Posted by Nicholas Lim on | 0 comments | Tags: barber , barber shop , barbering , barbering history , barbershop , History , Origin , salon , shave , shaving , traditional

Fadeing Frenzy

In recent years men’s hairdressing and barbering has excelled and has quickly established itself as the fastest growing sector in health, hair, beauty and holistic therapy therefore attracting attention from a wider range of people and has also been trust upon the general public via social media.

This progression has pushed the expectations far beyond a simple 10 minute hair cut which has long been seen as the norm in the common barbershop. However, things have changed and more and more people expect the 'photo shopped looking' styles being seen published online on a daily basis.

One aspect of barbering in particular, which has caught the attention of customers, barbers and hair stylists alike, is fading. Our desire to endlessly seek the 'perfect' transition from skin to hair has not only increased appointment times but also push stylists to assess other aspects of cutting and shaving generally improving the overall service.

Well I've got some news for everybody; they were around before us and will around long after us! Whether you have called it a taper, blend, fade it’s been around and becomes reinvented each and every decade into a new form and will continue to do so. Furthermore the incorporation and acceptance of 'hairdressing' techniques within barbering leave us in an even stronger position than before to cater for any upcoming trends that may also shy away from tight clipper work. This 'current' trend has also seen an increase and improvement in the amount of tools to use which again only benefits everyone involved.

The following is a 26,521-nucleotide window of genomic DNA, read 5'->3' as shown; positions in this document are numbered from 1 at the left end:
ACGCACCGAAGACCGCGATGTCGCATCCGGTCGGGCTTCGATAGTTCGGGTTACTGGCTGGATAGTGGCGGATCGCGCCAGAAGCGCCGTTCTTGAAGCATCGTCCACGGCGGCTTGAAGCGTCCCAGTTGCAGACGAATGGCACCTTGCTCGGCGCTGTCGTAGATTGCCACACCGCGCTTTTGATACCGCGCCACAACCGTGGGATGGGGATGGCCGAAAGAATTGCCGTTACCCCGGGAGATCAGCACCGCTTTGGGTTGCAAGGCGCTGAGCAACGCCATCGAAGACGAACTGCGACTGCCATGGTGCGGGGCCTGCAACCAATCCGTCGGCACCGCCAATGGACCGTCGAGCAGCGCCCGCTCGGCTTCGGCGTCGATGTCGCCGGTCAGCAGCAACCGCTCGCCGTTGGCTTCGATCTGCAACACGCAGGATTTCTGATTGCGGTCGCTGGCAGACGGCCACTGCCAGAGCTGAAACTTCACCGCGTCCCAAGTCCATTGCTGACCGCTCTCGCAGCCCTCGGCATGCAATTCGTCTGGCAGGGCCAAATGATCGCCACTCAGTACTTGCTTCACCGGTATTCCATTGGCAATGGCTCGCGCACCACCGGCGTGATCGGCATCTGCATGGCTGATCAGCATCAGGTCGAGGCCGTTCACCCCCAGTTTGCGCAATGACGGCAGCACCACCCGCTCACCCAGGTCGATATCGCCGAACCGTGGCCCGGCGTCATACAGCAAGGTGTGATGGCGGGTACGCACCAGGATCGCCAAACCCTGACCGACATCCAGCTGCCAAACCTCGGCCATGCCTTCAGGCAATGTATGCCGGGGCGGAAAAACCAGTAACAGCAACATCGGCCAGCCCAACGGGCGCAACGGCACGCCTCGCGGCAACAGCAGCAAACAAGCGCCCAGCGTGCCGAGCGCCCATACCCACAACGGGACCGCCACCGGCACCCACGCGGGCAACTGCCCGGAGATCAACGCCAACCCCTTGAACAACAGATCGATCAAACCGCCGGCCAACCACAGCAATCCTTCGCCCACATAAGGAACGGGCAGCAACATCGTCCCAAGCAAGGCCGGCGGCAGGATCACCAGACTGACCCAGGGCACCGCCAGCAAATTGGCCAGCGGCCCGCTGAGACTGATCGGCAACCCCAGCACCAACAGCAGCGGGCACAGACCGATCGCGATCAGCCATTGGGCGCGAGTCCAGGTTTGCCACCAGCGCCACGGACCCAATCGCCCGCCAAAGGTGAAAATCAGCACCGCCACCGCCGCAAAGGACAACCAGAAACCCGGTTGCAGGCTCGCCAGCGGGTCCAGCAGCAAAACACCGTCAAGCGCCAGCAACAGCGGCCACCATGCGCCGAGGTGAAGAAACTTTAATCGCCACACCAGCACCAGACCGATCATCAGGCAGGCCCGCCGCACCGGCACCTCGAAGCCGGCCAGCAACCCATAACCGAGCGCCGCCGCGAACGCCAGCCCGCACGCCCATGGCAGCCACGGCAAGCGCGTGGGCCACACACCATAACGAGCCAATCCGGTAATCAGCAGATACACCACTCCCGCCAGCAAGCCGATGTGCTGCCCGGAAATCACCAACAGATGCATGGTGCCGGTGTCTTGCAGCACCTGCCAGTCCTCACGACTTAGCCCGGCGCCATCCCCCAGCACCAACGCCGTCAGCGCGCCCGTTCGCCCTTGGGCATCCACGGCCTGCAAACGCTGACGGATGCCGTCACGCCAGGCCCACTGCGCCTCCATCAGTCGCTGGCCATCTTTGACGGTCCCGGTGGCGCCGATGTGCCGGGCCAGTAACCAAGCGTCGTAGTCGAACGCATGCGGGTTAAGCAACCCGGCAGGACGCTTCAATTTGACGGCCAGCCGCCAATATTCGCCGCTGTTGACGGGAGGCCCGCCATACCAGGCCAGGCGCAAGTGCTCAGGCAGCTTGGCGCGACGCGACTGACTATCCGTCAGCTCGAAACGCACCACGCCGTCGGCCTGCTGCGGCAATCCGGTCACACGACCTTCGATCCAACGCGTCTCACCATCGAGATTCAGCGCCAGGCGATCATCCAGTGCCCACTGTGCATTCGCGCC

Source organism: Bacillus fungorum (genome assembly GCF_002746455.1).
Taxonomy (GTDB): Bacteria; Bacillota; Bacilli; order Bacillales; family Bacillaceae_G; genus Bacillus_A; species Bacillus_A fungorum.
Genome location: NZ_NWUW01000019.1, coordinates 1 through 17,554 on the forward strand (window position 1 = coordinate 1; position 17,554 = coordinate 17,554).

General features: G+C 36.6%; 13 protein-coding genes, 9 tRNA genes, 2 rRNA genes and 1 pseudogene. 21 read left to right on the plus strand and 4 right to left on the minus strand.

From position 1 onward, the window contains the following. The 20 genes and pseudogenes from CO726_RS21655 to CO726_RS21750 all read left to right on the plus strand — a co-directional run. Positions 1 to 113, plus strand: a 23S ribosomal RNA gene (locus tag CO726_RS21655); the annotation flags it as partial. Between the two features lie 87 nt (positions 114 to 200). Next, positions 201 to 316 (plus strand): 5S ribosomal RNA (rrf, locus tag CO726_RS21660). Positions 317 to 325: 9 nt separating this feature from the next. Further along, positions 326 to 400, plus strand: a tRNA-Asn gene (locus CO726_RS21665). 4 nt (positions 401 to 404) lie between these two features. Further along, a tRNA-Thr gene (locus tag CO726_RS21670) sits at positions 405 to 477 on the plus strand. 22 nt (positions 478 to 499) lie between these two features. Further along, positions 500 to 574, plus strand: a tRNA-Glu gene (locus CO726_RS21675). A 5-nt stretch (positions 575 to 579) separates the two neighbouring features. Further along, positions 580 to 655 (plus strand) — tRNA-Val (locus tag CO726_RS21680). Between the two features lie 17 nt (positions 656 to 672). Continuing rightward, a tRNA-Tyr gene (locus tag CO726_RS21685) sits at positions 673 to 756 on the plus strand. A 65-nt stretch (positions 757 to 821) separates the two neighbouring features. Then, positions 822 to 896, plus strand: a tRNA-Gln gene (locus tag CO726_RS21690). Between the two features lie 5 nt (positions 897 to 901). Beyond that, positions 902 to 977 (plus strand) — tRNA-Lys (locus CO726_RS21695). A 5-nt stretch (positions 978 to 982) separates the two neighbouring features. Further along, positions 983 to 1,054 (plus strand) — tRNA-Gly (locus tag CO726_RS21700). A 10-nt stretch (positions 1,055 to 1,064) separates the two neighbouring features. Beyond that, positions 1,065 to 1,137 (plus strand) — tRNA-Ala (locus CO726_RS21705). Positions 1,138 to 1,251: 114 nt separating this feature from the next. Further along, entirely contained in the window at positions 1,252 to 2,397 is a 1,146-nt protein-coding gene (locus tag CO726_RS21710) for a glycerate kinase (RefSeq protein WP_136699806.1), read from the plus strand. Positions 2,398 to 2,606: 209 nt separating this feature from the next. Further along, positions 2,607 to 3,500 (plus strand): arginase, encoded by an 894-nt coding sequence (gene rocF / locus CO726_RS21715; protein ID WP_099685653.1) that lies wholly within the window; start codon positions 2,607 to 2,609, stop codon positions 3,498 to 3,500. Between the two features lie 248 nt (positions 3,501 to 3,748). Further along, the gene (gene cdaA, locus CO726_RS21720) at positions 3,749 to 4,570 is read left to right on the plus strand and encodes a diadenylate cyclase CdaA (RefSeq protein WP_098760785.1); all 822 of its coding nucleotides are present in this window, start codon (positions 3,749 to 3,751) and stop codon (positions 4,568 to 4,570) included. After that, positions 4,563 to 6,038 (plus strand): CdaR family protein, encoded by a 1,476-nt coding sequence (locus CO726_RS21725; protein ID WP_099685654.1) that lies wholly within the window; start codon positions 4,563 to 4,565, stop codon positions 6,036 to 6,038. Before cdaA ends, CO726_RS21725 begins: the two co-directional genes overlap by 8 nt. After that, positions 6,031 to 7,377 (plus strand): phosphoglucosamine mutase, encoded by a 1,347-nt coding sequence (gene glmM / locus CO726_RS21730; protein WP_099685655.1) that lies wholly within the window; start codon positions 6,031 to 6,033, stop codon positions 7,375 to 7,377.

Due to the impact of social media we now see a lot of names for different types of fades but the reality is a fade is a transition from very short hair, smoothly blending into longer hair.

Whether your looking for a more natural professional look, a high and tight military style cut or something to make an instant impact there is a fade for everyone, below we will look at a modern guide to fades to help you decide what is right for you.



'Low fade'

Josh Lamonaca

A low fade is slightly tapered effect leaving more weight and length around the parietal ridge and crown area of the head. Often incorporated with more length on top for a more professional look. Perfectly encapsulated by this beautiful piece of work by Josh Lamonaca



'High Fade'

gregory Max Barber

A high fade is a slightly more severe cut revealing more skin throughout the sides and back of the head. Often incorporated with disconnection or short length on top, as demonstrated by Greg Mcerlane


'Drop Fade'

Ryan Cullen Hair

Made instagram 'famous' by Irelands Ryan Cullen, when tied in a striking line or beard line out this cut has an instant visual and artistic impact



'Taper Fade'

The ever growing popularity of a 'taper fade' enables the client to move away from super short hair and maintain more length throughout the entire cut. Rhys Green shows this is possible whilst still keeping the clean edges.



'Creative fading'

Jack Robin

The incorporation of sharp lines and colour can make a brilliant visual impact and show a different element to fading. In early 2015 i produced this image for advertising purposes, enhancing the edges with colour and using contrasting transition, this image was created simply and effectively.



So don't be scared when you hear the words skin or fade as it doesn't always have to look severe!

Written By:

Jack Robinson Pullen

Director / Owner

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